IN THE final lead up to the Melbourne Cup, Ten is hoping for a winner with its new morning TV line-up.
The broadcaster has enlisted former Sunrise producer Adam Boland to helm its new breakfast show Wake Up and morning show Studio 10.
It's a much more strategic attempt to gain a foothold in the morning TV market, currently dominated by Seven and Nine, than last year's failed Breakfast show hosted by Paul Henry and Kathryn Robinson.
"A breakfast TV show should provide a front door to the network," Boland said.
"When you see a breakfast TV show you should see what a network is all about."
The young and fresh Wake Up is hosted by James Mathison, Natasha Exelby and Natarsha Belling and broadcast from a purpose-built studio at Manly's Queenscliff Surf Lifesaving Club.
The surf-and-sand backdrop is one of several key differences Boland hopes will set Wake Up apart from Sunrise and Today.
Wake Up will also feature local news bulletins presented by Nuala Hafner from Federation Square in Melbourne. Hafner will record at least 20 bulletins each morning, so that the news is not only local but continually updated, something that will be particularly appealing to Western Australian viewers.
The show has no weather presenter, or the travelling "weather circus" as Boland likes to call it. The weather will be included in the local news bulletins, with roving reporter Sam McMillan covering various events as needed.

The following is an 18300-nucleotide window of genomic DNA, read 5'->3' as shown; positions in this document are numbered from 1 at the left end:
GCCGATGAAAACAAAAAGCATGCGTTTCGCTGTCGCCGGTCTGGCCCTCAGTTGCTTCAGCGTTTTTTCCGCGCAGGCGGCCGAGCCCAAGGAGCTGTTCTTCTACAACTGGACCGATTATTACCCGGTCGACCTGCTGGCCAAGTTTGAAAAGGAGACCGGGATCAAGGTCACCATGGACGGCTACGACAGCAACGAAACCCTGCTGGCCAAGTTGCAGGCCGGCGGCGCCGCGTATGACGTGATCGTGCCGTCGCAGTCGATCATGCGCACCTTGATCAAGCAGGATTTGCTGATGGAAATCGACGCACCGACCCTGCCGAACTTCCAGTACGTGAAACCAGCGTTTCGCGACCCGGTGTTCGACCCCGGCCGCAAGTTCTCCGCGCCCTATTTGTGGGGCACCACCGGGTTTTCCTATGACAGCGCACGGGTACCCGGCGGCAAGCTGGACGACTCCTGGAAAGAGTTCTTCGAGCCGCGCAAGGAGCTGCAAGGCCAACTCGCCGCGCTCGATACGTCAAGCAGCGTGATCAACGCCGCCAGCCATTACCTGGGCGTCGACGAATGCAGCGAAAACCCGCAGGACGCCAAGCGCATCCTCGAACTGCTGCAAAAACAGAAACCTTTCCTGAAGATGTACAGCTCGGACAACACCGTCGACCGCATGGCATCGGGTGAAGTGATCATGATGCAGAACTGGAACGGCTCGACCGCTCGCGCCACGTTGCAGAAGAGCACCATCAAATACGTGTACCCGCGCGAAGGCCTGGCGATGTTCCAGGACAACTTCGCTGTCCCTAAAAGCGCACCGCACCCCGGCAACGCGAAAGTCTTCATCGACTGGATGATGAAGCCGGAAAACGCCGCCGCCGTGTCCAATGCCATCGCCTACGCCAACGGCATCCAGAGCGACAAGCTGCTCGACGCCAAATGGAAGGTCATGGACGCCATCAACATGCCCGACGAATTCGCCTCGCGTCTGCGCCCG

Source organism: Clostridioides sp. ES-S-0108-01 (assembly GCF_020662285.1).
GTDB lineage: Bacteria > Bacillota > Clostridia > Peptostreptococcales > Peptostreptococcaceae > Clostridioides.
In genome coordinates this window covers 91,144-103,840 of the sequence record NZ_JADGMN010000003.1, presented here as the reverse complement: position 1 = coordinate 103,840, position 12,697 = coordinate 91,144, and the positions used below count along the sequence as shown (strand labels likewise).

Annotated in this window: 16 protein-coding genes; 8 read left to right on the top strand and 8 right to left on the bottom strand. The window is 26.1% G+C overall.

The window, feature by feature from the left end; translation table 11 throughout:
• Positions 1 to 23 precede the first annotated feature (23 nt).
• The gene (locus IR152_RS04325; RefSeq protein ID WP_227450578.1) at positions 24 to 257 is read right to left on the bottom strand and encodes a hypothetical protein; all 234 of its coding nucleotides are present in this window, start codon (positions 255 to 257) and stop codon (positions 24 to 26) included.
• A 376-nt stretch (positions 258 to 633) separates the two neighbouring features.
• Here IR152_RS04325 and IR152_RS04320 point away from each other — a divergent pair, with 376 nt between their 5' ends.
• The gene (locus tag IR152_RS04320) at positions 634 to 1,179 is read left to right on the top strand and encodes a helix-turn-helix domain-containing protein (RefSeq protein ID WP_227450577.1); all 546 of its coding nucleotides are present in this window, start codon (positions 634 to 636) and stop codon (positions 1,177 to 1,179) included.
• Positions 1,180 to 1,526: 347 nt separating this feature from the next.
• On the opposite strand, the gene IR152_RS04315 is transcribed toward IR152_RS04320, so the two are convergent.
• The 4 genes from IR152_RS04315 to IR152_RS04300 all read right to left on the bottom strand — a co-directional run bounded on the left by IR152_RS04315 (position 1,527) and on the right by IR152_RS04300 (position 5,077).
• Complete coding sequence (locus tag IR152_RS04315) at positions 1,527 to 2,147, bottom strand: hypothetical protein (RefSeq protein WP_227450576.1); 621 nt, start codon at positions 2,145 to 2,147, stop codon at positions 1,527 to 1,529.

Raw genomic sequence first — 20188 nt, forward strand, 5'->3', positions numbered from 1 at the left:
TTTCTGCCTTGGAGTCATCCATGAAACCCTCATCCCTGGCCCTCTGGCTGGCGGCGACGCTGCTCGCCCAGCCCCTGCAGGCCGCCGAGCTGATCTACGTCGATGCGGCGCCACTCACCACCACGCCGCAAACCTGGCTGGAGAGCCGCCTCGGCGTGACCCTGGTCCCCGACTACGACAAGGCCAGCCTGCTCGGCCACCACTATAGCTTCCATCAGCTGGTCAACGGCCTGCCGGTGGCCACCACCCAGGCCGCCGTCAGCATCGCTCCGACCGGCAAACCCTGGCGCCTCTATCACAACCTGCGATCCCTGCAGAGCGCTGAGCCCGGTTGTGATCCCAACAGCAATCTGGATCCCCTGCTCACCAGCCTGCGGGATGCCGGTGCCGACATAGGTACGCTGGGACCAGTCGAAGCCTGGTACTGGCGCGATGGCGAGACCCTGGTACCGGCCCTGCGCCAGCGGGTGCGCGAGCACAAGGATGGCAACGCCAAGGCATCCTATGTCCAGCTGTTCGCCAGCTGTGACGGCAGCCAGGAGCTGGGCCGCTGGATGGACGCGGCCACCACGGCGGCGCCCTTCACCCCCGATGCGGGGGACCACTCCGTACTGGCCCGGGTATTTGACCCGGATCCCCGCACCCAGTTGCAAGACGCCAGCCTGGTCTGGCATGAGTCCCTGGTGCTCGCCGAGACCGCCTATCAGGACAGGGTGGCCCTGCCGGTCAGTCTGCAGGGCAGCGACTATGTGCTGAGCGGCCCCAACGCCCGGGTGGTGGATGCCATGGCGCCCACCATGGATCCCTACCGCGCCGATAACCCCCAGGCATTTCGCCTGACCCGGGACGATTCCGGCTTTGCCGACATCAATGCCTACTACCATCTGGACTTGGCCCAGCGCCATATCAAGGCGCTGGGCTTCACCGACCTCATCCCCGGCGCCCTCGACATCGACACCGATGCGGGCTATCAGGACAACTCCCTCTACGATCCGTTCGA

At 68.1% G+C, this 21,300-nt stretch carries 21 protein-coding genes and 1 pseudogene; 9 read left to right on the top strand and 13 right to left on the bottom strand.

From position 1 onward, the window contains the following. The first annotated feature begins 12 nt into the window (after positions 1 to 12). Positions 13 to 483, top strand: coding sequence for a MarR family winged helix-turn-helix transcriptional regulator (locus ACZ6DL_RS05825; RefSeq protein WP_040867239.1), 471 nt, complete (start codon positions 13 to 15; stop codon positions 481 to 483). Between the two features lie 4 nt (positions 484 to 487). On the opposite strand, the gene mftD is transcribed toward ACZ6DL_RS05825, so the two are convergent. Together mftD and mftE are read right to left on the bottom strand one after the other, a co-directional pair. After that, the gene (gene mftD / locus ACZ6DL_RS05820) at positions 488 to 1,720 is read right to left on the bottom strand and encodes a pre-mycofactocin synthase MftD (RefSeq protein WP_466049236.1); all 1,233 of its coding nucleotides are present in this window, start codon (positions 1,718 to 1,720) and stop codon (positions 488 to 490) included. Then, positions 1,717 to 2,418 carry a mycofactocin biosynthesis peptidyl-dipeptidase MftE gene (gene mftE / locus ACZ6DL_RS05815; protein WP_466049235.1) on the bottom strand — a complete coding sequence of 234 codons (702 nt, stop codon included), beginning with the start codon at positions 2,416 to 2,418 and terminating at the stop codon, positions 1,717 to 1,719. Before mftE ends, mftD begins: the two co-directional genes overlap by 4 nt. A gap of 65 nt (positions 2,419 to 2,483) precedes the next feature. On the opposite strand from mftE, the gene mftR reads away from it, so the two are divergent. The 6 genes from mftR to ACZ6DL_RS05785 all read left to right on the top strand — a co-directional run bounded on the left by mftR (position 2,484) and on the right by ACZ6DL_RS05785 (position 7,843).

Brisbane's Maude Garrett, already based in LA for her radio show The Hot Hits, will provide entertainment reports and celebrity interviews.
Significantly, Wake Up will finish at 8.30am each morning, a move inspired by viewer behaviour data.
Ten's new morning lifestyle show, Studio 10, takes over from 8.30am with hosts Joe Hildebrand, Ita Buttrose, Jessica Rowe and Sarah Harris discussing the day's news and current events. Hildebrand is the yin to the ladies' yang. As a journo he's well-informed, but he also appears to say whatever's on his mind.
"I think he's a really funny guy," said Studio 10's executive producer Rob McKnight.
"Every panel show wants him on their panel."
Chemistry is crucial to the success of both shows, says Boland.
"These shows live or die on the chemistry of the hosts," he said.
But patience is also key to growing a loyal audience.
"We want to own mornings, that's a long journey," he said.
"I was there when we launched Sunrise in 2001. We took leadership in 2004. Everyone here at Ten is aware of what's needed and how long it will take.
"Changing viewer behaviour in the morning is not an easy task... but it's possible if you provide something new and real."
So it will be a marathon, rather than a sprint to the finish line, in Ten's quest for a piece of the brekky TV pie.
Wake Up - Ten - Monday at 6.30am
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